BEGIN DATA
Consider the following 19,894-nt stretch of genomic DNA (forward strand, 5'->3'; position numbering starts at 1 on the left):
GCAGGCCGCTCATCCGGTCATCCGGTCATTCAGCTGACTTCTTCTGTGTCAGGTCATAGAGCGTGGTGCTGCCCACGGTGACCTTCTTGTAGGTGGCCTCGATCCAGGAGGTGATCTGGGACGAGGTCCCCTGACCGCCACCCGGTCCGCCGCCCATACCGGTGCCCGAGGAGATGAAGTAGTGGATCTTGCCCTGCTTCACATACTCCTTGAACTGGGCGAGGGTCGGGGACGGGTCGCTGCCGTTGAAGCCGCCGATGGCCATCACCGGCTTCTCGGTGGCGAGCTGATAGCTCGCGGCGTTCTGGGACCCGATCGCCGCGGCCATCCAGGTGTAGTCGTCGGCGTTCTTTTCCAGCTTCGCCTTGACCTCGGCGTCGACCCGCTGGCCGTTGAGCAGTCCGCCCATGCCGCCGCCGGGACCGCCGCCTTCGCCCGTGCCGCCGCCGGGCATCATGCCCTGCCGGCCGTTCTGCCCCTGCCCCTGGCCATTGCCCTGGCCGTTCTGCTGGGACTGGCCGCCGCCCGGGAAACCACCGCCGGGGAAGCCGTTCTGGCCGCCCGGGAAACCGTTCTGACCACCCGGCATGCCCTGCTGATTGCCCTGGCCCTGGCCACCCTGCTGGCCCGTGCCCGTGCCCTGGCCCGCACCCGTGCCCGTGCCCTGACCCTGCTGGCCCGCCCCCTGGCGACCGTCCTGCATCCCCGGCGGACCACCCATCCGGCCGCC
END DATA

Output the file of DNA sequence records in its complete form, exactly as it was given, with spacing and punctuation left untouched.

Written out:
Consider the following 19,894-nt stretch of genomic DNA (forward strand, 5'->3'; position numbering starts at 1 on the left):
GCAGGCCGCTCATCCGGTCATCCGGTCATTCAGCTGACTTCTTCTGTGTCAGGTCATAGAGCGTGGTGCTGCCCACGGTGACCTTCTTGTAGGTGGCCTCGATCCAGGAGGTGATCTGGGACGAGGTCCCCTGACCGCCACCCGGTCCGCCGCCCATACCGGTGCCCGAGGAGATGAAGTAGTGGATCTTGCCCTGCTTCACATACTCCTTGAACTGGGCGAGGGTCGGGGACGGGTCGCTGCCGTTGAAGCCGCCGATGGCCATCACCGGCTTCTCGGTGGCGAGCTGATAGCTCGCGGCGTTCTGGGACCCGATCGCCGCGGCCATCCAGGTGTAGTCGTCGGCGTTCTTTTCCAGCTTCGCCTTGACCTCGGCGTCGACCCGCTGGCCGTTGAGCAGTCCGCCCATGCCGCCGCCGGGACCGCCGCCTTCGCCCGTGCCGCCGCCGGGCATCATGCCCTGCCGGCCGTTCTGCCCCTGCCCCTGGCCATTGCCCTGGCCGTTCTGCTGGGACTGGCCGCCGCCCGGGAAACCACCGCCGGGGAAGCCGTTCTGGCCGCCCGGGAAACCGTTCTGACCACCCGGCATGCCCTGCTGATTGCCCTGGCCCTGGCCACCCTGCTGGCCCGTGCCCGTGCCCTGGCCCGCACCCGTGCCCGTGCCCTGACCCTGCTGGCCCGCCCCCTGGCGACCGTCCTGCATCCCCGGCGGACCACCCATCCGGCCGCC